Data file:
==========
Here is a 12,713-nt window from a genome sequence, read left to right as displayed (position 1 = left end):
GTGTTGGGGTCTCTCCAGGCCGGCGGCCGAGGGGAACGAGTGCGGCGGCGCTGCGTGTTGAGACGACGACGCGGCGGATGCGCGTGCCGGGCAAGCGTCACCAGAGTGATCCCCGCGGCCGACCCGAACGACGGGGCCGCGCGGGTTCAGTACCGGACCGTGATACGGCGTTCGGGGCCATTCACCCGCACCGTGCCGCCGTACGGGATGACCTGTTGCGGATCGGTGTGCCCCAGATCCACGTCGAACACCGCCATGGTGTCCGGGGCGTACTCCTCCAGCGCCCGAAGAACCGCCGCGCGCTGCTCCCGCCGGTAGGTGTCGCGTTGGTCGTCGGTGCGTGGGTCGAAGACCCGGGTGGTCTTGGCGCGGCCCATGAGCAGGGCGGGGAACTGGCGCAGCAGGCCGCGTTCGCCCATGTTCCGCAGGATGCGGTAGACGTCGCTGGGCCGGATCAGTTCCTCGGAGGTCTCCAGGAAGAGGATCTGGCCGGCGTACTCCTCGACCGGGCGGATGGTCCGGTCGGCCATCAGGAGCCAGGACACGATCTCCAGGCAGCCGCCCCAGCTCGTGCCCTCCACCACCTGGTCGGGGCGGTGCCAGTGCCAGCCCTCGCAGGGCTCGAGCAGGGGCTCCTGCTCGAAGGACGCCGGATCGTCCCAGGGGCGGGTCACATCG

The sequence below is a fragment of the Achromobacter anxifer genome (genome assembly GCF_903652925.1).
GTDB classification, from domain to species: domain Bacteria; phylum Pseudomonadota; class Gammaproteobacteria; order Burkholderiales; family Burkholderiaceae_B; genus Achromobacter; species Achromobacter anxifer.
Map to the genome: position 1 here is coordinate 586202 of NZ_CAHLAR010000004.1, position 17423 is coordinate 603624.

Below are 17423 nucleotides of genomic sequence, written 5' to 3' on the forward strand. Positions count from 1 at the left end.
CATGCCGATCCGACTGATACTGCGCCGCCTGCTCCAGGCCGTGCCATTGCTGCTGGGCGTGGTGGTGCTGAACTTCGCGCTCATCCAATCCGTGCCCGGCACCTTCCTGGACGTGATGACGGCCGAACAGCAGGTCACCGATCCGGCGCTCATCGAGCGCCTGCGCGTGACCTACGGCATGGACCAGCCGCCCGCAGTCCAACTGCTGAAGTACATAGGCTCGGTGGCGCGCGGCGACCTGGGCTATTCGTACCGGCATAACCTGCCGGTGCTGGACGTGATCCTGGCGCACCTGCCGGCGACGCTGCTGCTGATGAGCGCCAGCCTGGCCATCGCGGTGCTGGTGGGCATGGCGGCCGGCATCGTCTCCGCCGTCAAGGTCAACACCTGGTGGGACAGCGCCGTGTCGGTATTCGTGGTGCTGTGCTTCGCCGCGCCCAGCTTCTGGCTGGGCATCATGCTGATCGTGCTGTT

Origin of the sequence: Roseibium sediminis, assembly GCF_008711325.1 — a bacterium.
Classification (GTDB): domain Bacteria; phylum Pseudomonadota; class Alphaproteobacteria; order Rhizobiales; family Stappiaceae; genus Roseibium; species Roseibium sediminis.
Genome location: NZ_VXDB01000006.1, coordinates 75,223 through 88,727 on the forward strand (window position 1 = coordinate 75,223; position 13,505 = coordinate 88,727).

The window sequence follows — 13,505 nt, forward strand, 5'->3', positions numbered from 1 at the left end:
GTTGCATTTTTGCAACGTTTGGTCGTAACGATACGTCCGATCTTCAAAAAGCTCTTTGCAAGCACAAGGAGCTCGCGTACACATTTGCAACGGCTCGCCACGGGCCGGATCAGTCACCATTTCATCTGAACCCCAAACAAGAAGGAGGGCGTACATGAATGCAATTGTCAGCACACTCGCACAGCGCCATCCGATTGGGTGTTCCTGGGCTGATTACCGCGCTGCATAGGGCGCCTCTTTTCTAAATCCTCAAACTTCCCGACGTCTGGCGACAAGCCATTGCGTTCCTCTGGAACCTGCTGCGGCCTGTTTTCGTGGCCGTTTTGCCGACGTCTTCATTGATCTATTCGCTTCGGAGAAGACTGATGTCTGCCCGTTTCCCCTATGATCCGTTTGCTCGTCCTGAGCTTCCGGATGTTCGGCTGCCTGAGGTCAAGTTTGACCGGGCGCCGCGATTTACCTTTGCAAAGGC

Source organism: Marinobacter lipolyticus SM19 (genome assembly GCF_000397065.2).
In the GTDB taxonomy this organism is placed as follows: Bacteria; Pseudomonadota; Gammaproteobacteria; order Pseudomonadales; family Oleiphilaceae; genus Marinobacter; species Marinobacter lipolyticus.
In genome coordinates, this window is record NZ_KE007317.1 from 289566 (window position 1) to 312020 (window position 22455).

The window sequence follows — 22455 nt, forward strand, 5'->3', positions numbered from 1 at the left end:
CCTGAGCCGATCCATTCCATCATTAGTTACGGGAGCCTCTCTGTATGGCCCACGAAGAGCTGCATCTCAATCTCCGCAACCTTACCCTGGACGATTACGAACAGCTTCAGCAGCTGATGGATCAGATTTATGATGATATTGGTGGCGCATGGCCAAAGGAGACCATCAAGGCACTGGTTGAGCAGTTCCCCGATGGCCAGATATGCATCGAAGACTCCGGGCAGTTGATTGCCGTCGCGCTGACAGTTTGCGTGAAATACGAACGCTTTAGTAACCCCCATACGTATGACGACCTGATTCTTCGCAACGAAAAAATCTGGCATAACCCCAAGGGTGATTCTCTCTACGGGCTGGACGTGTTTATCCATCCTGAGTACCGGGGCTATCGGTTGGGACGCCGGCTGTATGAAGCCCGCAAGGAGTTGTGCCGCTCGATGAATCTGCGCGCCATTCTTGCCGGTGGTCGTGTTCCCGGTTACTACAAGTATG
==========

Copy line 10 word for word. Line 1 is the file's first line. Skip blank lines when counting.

Genome location: NZ_VXDB01000006.1, coordinates 75,223 through 88,727 on the forward strand (window position 1 = coordinate 75,223; position 13,505 = coordinate 88,727).